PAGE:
In a move with far-reaching consequences, the European Union has agreed to create national registries that name the true owners of companies and trusts.
If the agreement is passed by the European Parliament next year, as seems likely, it will mean the end of secret companies in 28 European countries. There’s a catch, though.
The agreement states that these central registries will only be accessible by people or organisations with a “legitimate interest.” We think everyone has a legitimate interest to know who owns, controls or benefits from companies.
Because secret companies are used to hide the source or destination of illicit funds in so many global corruption cases, the legal advance is nevertheless significant. It will make it more difficult for corrupt individuals to hide their identity behind a maze of anonymous shell companies. It will also make it easier for investigators and the public to uncover the source and intended destination for funds that are stolen from the public or given and accepted as bribes for winning public contracts.
Transparency International, has welcomed the new landmark legislation to tackle money laundering through secret companies in the EU. However, it is concerned that the final legislation will fall short of full transparency of the real “beneficial” owners behind companies and trusts demanded by anti-corruption activists worldwide. The identities of many individuals involved in grand corruption have been concealed through the use of anonymous companies, trusts and other entities.
It is a fact that the real, hidden owners of companies are sometimes corrupt, and they must not be able to ship stolen cash across the world. The massive money laundering by ousted Ukrainian President Viktor Yanukovich, for example, was only possible with the help of secret companies, willing western banks and middlemen, something EU governments have failed to tackle until now.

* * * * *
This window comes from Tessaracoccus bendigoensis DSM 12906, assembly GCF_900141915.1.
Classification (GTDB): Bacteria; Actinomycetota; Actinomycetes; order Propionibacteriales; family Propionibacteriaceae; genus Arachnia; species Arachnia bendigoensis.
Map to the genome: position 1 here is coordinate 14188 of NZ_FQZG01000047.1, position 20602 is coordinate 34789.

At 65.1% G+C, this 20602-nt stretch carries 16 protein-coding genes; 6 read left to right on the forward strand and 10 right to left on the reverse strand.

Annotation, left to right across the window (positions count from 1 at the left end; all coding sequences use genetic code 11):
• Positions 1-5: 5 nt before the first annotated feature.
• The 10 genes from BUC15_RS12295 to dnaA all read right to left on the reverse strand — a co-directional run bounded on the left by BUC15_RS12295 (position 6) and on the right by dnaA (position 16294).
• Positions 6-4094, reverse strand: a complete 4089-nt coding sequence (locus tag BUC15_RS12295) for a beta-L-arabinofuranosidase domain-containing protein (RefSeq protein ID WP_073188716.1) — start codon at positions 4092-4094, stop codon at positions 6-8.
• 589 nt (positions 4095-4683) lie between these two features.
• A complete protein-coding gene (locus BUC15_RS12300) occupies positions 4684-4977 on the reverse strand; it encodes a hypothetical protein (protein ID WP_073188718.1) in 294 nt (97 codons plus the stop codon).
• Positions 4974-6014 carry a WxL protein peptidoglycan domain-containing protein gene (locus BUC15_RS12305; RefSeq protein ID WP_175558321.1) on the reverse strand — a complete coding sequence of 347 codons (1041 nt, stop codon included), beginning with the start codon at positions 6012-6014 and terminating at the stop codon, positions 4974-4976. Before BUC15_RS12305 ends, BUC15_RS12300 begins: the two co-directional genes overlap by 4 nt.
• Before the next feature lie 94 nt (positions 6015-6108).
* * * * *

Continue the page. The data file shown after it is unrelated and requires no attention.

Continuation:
Under the new legislation full access to company beneficial ownership data will be granted to law enforcement and relevant government bodies in central registers established by EU member states. Partial access will be provided to the public such as investigative journalists and NGOs if they can prove a legitimate interest.
This represents a compromise between those in the EU who demand full transparency (such as the European Parliament, which voted 643-30 in favor of public registries earlier this year) and those who defend some secrecy for beneficial owners (some member states led by Germany). EU Commission President Jean-Claude Juncker also failed to endorse public registries in a response to investigative journalists on Monday. Member states which supported public access included the UK, France, Netherlands and Denmark.
Regrettably, this compromise will entail the creation of a new layer of bureaucracy to manage requests, which could also slow down investigations. For trusts, information will be collected in closed centralised registers available only to government bodies and will not be available to the public.
The EU has taken an important stand against the use of secret companies as vehicles to launder illicit funds by corrupt individuals and companies. Some member states, such as Denmark and the United Kingdom, have said they will go further and make corporate registries completely public. Transparency International has urged all European governments to do the same.
Transparency International is running an international campaign to Unmask the Corrupt. The first step is for countries to make companies and trusts much more transparent so they cannot easily be used to illicitly launder stolen wealth. It’s why it may want every country to create a registry of the real beneficial owner of every company operating on its soil and to make the register public.